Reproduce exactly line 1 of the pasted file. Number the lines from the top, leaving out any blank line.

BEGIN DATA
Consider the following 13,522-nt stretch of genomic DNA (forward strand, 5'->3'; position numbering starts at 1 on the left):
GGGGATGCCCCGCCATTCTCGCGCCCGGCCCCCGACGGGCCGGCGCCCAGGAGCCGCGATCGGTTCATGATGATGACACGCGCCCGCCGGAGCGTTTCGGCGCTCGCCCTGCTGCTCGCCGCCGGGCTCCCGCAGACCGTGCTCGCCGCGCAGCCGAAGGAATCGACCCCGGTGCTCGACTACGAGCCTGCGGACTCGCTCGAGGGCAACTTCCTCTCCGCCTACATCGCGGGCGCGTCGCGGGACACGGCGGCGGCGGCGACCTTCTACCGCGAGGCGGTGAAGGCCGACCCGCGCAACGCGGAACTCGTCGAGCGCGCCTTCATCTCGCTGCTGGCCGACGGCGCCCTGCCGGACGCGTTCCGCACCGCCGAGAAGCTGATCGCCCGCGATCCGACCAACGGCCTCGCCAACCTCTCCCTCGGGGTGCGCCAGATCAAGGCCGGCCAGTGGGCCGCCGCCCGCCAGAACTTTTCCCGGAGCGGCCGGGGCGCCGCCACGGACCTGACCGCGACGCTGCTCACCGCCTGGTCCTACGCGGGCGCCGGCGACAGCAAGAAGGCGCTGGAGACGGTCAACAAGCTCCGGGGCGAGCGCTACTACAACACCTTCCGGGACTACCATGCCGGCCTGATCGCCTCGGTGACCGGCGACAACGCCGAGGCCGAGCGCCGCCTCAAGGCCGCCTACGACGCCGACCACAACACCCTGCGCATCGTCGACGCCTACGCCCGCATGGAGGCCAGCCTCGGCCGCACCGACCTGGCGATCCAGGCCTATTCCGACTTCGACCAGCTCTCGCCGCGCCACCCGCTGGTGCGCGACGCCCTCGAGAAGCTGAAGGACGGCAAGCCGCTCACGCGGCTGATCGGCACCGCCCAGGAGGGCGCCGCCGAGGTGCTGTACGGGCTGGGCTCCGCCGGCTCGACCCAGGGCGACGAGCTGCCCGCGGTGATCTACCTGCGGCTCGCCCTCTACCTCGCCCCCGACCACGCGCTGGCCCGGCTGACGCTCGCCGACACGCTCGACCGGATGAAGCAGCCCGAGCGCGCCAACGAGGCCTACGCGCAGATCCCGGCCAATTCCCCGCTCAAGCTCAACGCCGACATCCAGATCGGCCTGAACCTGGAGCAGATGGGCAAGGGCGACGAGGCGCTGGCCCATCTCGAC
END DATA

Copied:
Consider the following 13,522-nt stretch of genomic DNA (forward strand, 5'->3'; position numbering starts at 1 on the left):